At the same time, the reality is that most of the world's refugees are not in the European Union. They are in countries of the developing world, especially in Africa and Asia. Europe's solidarity with these countries is evident in your strong support for the work of my organization, and for the work of others on behalf of refugees around the globe. Indeed, nearly 45% of UNHCR's annual budget is provided by voluntary contributions from the European Commission and EU Member States, and I thank you for this support.
Another way of demonstrating solidarity is through refugee resettlement. For more than half a century, UNHCR has been operating programmes for the resettlement of refugees who cannot find a durable solution in their first country of asylum. Such refugees are resettled by other countries which grant them refugee status and the possibility to build a new life. However, resettlement does not replace States' obligations vis-à-vis asylum-seekers who arrive spontaneously at their borders or on their territory.
Over the past two years, to cite one important example, we have been actively seeking enhanced resettlement opportunities for Iraqi refugees. While all of us hope that the majority will one day be able to return home in safety, it is clear that there will remain some refugees for whom resettlement will still be necessary.
I urge you to support us in this effort, and I encourage countries which do not yet operate resettlement programmes to do so. At present, just seven of the 27 EU Member States implement resettlement programmes. The European Union is providing only around 6% of the resettlement places available worldwide, or 5,000 places annually. I am convinced that the EU can - and should - do more.
There is no doubt that the EU is an important political actor. For that reason, your efforts to tackle the causes of forced displacement and to resolve refugee problems are essential. We share your interest in strengthening the capacity of third countries to protect refugees, whether in Africa, Asia, Latin America or in the European neighbourhood. But I wish to state clearly that such efforts cannot replace the European Union's obligations in matters of asylum. The goal is not to transfer Europe's responsibilities to third countries, but rather, to increase and strengthen refugee protection worldwide.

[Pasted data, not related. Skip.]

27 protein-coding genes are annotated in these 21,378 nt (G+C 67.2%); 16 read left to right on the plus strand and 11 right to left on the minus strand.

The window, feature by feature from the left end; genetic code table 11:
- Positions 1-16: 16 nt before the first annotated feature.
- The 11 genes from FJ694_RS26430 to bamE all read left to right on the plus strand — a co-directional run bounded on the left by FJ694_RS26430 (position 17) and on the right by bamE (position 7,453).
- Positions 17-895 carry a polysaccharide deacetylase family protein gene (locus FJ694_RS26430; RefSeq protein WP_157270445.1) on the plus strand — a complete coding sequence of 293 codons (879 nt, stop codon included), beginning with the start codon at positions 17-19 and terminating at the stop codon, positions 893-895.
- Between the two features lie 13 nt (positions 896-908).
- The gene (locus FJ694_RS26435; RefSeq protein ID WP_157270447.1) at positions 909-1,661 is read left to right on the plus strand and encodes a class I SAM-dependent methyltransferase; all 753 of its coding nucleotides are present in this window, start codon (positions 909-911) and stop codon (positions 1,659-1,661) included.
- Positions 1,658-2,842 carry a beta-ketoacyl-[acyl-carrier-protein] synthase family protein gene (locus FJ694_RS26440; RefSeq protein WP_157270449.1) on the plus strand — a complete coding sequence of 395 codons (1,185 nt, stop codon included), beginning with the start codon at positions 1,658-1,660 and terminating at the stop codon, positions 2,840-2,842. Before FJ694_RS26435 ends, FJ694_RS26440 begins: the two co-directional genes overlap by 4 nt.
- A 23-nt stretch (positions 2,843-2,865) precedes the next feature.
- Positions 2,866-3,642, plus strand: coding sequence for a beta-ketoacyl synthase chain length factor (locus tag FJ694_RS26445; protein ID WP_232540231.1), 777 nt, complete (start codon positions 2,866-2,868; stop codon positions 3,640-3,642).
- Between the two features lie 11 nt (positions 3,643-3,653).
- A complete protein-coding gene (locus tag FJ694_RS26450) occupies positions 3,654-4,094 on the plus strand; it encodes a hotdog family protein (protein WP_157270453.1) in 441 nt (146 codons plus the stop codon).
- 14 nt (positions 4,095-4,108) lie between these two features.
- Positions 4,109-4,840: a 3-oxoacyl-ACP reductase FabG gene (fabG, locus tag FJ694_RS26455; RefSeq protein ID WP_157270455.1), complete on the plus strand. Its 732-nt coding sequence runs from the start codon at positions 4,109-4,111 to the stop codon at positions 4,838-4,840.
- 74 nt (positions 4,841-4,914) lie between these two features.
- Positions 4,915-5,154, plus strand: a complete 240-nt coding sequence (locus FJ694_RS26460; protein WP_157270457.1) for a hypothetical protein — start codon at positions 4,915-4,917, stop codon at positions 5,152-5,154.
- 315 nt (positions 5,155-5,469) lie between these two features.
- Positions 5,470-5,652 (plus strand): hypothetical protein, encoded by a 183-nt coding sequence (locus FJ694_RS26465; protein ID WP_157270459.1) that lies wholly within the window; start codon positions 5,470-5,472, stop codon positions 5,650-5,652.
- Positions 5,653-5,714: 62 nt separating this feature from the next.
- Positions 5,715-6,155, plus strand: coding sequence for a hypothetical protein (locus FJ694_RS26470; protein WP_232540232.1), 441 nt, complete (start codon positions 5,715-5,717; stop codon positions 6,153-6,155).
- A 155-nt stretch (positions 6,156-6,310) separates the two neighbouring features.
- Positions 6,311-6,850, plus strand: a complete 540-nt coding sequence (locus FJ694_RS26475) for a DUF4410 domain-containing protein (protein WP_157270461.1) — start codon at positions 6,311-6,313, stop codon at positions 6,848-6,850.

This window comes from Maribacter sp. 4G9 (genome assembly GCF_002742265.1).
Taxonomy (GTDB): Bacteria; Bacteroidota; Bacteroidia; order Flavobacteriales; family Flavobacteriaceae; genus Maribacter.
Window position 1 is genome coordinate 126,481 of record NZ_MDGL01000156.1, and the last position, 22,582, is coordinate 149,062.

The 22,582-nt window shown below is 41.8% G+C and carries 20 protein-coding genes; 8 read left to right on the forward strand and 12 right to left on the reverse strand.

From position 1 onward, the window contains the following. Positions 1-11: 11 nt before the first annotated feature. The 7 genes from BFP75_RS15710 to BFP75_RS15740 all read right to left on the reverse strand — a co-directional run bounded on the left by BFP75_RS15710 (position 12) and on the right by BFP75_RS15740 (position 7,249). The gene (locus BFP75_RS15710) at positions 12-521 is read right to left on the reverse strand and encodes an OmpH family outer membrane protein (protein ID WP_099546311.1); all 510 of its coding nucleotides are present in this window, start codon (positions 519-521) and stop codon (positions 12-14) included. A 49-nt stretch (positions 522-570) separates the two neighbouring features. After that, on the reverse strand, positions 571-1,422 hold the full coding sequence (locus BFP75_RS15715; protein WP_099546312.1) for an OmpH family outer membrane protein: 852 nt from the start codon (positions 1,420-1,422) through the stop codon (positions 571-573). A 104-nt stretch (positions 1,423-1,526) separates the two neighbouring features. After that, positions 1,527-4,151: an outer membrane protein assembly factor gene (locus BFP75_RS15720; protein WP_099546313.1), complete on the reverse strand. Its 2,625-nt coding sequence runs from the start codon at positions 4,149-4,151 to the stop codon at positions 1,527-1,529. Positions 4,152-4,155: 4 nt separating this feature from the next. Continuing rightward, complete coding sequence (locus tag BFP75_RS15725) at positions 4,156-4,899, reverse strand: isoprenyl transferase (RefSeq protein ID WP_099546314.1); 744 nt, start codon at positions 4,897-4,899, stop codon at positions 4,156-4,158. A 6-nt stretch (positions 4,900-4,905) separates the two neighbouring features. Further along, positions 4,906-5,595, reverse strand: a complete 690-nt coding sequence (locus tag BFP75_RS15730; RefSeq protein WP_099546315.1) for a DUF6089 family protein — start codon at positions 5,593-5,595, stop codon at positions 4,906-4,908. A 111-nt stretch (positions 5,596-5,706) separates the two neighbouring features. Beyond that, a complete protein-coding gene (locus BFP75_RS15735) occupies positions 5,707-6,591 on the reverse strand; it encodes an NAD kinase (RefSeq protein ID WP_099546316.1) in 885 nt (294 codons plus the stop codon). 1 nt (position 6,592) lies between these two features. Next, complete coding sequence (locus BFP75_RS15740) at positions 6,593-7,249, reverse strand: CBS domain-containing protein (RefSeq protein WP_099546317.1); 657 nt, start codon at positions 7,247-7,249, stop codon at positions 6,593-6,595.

With this in mind - and with support from the European Commission and EU Member States - we have developed projects to strengthen protection capacities in many countries, including in North Africa and Eastern Europe. In the same vein, our Ten-Point Action Plan for protecting refugees in the context of mixed migration is based on principles of solidarity and international cooperation. I invite you to support these initiatives.
To conclude: A common European asylum system is an ambitious and unprecedented venture. Never before have 27 countries with different experiences with asylum and migration, different traditions and different legal systems, agreed to harmonize their approaches in a field as sensitive as asylum. The instruments adopted in the first phase of work toward a common system have advanced international refugee law in some very important ways. The construction of a common European asylum system is a unique opportunity to strengthen refugee protection. As High Commissioner, I pledge my Office's collaboration to build a coherent, effective system which guarantees refugee protection and can serve as example to the entire world.
Thank you for your attention.